Nicholl Fellowship 2012 open for submissions

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    sixridgeroad
    Regular

  • sixridgeroad
    replied
    Re: Nicholl Fellowship 2012 open for submissions

    Does anyone have a more precise sense as to when the quarterfinalists will be notified?

    Site says late July, but there's a lot of back and forth on Facebook which I'm not privy to (seeing as I'm not on FB). I'm wondering if people's direct timetable questions are being answered there.

    Good luck to everyone! Very exciting for those of us with our work at stake, no?

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  • JoJo
    replied
    Re: Nicholl Fellowship 2012 open for submissions

    I say time for a new thread when they announce the QFs!

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  • Hilander
    replied
    Re: Nicholl Fellowship 2012 open for submissions

    Actually this thread was supposed to be all about this:

    Originally posted by figment View Post
    Maybe it can be again when they announce the quarter-finalists.

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  • Vertigo51
    replied
    Re: Nicholl Fellowship 2012 open for submissions

    Originally posted by jtwg50 View Post
    This entire thread is absurd. The simple and obvious reason for the difference is that fewer women aspire to writing scripts. Period. That can easily be surmised from the fact that the Nicholl is open to anyone -- worldwide. And very well promoted in terms of attracting entrants.
    Therefore, since the numbers show a disproportionate percentage of male writers, it's not too hard to figure out that fewer women have written and submitted scripts. Period.
    To think there's an issue here worthy of debate and discussion is just ridiculous -- unless, of course, you think the Nicholl and other major contests somehow are preventing women from entering. But that's a different thread altogether.
    While I agree with you that the simple reason there are more male entrants is simply because more men aspired to enter the contest, I don't think there was anything wrong with asking the question in the first place.

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  • jtwg50
    replied
    Re: Nicholl Fellowship 2012 open for submissions

    This entire thread is absurd. The simple and obvious reason for the difference is that fewer women aspire to writing scripts. Period. That can easily be surmised from the fact that the Nicholl is open to anyone -- worldwide. And very well promoted in terms of attracting entrants.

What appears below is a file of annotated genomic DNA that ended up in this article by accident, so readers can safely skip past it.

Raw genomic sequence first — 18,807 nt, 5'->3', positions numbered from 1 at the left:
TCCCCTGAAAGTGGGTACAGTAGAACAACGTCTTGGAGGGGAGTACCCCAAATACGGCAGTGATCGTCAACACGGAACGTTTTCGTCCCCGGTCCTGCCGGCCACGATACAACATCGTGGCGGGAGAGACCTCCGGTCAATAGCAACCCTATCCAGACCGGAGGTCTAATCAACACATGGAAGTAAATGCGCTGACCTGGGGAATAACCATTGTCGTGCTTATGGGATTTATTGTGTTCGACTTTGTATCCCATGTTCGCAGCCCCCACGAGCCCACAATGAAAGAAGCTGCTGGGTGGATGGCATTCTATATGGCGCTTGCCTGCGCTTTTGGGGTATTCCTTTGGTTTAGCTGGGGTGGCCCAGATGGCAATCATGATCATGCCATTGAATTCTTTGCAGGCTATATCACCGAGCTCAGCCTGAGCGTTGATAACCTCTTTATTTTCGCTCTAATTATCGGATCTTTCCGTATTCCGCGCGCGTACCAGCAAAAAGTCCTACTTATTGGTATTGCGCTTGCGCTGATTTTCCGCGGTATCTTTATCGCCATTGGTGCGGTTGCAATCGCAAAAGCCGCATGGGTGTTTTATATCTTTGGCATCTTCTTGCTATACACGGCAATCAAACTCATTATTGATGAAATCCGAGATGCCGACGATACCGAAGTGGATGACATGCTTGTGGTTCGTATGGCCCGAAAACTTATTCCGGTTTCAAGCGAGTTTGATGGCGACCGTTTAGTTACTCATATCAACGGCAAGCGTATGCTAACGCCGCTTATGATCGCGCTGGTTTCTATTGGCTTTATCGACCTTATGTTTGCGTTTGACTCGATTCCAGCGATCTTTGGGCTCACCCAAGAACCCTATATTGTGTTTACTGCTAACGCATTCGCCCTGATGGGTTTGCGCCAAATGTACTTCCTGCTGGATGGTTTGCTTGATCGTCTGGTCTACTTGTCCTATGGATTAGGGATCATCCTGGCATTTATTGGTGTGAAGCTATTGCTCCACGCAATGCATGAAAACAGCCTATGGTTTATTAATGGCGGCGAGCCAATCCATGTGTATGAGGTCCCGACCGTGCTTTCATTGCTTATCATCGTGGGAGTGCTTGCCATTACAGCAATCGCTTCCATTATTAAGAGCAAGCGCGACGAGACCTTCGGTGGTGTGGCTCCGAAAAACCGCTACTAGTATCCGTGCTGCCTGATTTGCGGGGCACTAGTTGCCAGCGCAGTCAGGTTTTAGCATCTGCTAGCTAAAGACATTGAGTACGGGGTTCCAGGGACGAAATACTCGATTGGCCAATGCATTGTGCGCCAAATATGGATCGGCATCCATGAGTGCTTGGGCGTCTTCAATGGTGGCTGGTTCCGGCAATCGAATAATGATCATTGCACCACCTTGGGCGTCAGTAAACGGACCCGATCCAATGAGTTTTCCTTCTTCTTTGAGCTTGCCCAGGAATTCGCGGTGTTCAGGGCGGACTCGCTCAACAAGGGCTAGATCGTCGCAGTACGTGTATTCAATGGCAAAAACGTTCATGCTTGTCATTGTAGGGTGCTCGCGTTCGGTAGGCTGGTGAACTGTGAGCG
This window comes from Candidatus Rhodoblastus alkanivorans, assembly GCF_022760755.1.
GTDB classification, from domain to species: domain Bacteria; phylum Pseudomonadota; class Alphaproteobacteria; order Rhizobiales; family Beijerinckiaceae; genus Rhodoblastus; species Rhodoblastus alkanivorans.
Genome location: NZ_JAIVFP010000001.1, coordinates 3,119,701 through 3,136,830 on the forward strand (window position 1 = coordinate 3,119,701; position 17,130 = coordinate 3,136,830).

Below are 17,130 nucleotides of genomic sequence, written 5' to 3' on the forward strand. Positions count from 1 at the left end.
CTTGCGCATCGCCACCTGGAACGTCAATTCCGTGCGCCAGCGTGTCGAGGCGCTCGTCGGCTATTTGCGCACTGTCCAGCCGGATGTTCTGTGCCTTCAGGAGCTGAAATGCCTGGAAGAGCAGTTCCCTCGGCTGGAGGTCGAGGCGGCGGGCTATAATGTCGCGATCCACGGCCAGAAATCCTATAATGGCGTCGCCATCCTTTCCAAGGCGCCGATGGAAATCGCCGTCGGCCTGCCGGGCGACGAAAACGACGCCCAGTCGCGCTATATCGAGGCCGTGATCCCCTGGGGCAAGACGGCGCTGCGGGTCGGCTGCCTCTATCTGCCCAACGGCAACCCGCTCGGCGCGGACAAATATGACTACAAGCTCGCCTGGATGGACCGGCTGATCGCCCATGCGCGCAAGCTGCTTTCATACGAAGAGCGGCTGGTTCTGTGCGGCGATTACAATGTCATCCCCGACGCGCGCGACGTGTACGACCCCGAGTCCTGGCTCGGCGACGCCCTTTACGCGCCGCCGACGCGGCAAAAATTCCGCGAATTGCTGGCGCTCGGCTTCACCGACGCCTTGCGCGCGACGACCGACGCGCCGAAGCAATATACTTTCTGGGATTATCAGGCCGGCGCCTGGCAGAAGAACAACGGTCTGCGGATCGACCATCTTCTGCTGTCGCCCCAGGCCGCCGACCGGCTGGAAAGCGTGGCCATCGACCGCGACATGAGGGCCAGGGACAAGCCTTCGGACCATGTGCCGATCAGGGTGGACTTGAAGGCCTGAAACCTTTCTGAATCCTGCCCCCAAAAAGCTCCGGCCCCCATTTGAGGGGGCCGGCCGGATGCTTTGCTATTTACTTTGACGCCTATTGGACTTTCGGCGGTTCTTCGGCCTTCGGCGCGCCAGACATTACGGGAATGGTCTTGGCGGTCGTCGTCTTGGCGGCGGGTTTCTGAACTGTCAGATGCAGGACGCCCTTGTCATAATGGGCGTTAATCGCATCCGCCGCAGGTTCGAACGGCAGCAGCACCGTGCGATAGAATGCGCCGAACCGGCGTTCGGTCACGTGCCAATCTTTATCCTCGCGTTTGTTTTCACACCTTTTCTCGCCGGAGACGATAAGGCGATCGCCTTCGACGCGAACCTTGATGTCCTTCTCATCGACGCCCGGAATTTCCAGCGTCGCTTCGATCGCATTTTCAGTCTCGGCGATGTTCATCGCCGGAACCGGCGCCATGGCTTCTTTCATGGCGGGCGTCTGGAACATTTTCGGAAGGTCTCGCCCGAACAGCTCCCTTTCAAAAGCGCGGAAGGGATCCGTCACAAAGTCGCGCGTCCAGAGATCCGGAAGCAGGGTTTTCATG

Therefore, since the numbers show a disproportionate percentage of male writers, it's not too hard to figure out that fewer women have written and submitted scripts. Period.
    To think there's an issue here worthy of debate and discussion is just ridiculous -- unless, of course, you think the Nicholl and other major contests somehow are preventing women from entering. But that's a different thread altogether.

    Leave a comment:

  • ChadStrohl
    Member

  • ChadStrohl
    replied
    Re: Nicholl Fellowship 2012 open for submissions

    Originally posted by Anagram View Post
    I don't know enough about the inner workings of Hollywood to say if there is or isn't a bias.

    But don't theories that say men and women think and write differently (emotion vs action, Mars vs Venus) just justify any perceived imbalance?

    Why stress the differences between us, especially when they're just theoretical? I don't see why a woman couldn't write a brutally violent swords and sand epic, and why a man couldn't write a deeply emotional relationship drama.

    The differences should just come down to personal strengths. I wouldn't write a romantic comedy, but that's not because I'm a man, or action driven, or not in touch with relationships and romance.
    Your right Anagram. Very little in this world is truly black or white. I'm sure anybody can do anything they put their minds to. But it's naive to think that everybody is equal in all ways just because society demands us to think that way. And there's no shame in differences.

    If a market exists, I can fairly safely say that it has nothing to do with biases or preconcieved notions. Market analysis doesn't care what color someone skin tone is or what gender they might be. The market doesn't even see people. It sees dollar signs.